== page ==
Science

Electric sunglasses have solar cells for lenses

Electric sunglasses have solar...
The lenses power a microprocessor, two sensors and two displays
The lenses power a microprocessor, two sensors and two displays
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The lenses power a microprocessor, two sensors and two displays
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The lenses power a microprocessor, two sensors and two displays

If you're using the sun to power a mobile device that you're carrying with you, it only makes sense to put the solar cells on something you're wearing that will be receiving a lot of sunlight. With that in mind, researchers from Germany's Karlsruhe Institute of Technology have created a pair of sunglasses that generate electricity via solar cells that double as their lenses.

Organic solar cells were chosen instead of more traditional silicon cells because they're transparent, flexible, lightweight, and can be manufactured in a variety of shapes and colors. Each solar cell lens weighs about six grams, is 1.6 mm thick, and was made to fit into a set of commercially-produced sunglass frames.

Those frames also feature added electronics in the temples, including a microprocessor, two sensors and two displays. The lenses power those electronics, which measure and display the current illumination intensity and ambient temperature as bar graphs.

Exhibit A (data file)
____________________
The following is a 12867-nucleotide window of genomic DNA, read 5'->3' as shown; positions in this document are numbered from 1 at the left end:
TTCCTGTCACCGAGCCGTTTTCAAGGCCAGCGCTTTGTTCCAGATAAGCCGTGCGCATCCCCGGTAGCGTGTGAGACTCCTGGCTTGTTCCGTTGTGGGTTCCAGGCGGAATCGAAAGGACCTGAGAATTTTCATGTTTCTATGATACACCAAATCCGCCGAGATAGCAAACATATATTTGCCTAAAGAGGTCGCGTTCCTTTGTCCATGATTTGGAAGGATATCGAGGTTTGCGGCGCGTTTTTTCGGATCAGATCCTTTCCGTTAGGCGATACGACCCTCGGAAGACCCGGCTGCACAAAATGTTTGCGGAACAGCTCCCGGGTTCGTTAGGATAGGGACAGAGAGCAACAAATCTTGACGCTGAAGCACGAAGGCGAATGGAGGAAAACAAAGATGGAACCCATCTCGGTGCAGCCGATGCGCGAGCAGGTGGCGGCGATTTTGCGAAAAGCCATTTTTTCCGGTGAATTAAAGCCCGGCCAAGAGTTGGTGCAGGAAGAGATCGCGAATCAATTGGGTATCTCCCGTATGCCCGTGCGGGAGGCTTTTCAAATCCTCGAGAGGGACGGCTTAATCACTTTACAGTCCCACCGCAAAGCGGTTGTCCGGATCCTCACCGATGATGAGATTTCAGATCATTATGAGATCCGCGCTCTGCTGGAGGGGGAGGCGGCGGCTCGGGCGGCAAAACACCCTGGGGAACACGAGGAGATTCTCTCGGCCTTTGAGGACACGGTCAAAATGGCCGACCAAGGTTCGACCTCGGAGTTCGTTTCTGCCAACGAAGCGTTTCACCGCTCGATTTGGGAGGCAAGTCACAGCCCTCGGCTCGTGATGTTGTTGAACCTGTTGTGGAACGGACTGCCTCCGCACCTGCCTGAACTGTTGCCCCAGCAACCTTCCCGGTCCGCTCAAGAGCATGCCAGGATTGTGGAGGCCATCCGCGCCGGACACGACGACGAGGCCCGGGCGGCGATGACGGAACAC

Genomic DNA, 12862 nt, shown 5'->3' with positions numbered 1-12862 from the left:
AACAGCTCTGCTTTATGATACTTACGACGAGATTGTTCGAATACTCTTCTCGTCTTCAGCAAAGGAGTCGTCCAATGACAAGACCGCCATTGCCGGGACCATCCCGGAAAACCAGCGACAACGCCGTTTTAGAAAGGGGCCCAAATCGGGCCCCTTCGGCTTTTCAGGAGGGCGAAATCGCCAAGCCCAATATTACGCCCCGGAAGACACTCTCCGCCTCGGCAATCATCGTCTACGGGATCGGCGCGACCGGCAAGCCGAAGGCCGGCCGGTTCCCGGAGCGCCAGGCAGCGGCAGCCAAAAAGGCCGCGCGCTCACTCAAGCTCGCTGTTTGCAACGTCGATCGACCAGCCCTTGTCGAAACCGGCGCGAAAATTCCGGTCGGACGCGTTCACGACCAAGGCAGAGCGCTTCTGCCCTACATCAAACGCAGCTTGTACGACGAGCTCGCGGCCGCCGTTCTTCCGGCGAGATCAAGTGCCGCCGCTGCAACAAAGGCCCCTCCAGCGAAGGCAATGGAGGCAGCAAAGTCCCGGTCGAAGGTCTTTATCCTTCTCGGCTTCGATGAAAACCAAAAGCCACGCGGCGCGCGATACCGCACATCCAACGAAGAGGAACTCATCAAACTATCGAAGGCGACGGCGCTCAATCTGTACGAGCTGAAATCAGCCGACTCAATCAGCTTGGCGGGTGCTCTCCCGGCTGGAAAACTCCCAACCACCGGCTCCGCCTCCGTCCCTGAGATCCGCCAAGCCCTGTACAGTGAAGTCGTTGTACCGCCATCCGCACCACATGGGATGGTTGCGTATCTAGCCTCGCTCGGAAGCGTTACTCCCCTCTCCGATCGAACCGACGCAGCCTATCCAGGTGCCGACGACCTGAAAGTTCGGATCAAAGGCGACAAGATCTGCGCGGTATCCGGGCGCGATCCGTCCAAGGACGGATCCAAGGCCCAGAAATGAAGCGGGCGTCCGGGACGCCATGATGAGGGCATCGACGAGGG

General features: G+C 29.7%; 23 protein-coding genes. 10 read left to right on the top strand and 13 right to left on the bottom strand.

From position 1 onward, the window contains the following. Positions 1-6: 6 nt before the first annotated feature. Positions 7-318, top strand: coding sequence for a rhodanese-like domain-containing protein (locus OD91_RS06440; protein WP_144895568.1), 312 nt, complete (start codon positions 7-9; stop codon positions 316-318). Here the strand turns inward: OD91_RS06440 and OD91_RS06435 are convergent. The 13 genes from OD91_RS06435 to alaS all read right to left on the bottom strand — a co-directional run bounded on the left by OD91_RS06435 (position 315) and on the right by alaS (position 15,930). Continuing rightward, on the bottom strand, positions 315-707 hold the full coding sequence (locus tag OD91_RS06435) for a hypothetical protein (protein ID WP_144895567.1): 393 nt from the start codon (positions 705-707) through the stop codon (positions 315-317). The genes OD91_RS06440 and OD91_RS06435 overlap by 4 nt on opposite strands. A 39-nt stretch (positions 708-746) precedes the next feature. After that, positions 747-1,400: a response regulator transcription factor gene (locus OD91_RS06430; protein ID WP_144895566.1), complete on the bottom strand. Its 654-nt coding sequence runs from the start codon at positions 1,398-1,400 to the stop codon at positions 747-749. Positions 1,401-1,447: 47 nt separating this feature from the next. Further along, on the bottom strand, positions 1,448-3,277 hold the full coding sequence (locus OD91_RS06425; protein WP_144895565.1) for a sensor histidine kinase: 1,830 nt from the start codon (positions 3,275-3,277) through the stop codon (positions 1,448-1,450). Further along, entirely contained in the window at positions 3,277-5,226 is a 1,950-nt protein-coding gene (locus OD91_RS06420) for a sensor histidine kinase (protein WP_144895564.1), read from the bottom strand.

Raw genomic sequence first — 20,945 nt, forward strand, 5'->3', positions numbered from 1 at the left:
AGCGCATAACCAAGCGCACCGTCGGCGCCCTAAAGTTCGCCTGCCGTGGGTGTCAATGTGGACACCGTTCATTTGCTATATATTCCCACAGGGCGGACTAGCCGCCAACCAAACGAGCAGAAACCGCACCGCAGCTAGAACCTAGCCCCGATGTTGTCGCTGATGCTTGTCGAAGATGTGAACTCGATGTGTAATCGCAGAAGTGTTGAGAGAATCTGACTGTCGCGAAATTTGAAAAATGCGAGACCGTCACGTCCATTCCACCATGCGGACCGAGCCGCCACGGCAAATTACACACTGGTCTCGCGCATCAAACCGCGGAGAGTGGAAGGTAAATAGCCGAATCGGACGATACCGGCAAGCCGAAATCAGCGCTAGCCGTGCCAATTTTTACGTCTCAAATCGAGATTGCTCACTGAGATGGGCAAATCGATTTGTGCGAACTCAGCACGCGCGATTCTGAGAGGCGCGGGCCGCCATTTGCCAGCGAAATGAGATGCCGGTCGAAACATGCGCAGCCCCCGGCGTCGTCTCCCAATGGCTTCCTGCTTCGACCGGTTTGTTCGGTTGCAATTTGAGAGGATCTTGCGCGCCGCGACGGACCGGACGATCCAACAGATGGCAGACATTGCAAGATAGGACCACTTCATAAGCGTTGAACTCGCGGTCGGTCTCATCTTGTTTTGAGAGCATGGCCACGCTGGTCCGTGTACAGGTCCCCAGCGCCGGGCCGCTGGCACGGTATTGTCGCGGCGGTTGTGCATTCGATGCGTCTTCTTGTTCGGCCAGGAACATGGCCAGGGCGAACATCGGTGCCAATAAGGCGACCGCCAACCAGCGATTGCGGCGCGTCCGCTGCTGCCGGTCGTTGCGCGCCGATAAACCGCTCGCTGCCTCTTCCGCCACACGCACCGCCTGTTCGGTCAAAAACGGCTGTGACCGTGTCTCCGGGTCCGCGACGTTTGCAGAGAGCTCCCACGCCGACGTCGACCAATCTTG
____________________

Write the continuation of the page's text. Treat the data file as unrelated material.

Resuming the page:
Although they work best in direct sunlight, each lens still generates 200 milliwatts of power under indoor illumination down to 500 lux, which is about average for most offices or living areas. Although 200 mW may not sound like much, it's enough to power a device such as a hearing aid or a step counter.

The technology could conceivably also be applied to the windows of buildings, where it would generate much more power.

A paper on the research was recently published in the journal Energy Technology.

Source: Karlsruhe Institute of Technology

3 comments
Derek Howe
20 years into the future, this is what I see. Smartphones are dead, everyone will be wearing AR glasses, they will be the same size, weight, and variety that we currently have for regular sunglasses. They will never have to be plugged in, as they will utilize this tech, and always have plenty of power on tap.
splatman
Calling out the 200mW at 500 lux claim. At 100% efficiency 500lux of fluorescent light will produce 33mW on two 50mm diameter surfaces. Calculation here: http://www.rapidtables.com/calc/light/lux-to-watt-calculator.htm
Rocky Stefano
@Derek. Almost. Cyber contact lenses that do everything AR and all the computing your cell phone does today. Sont actually files a patent for this recently.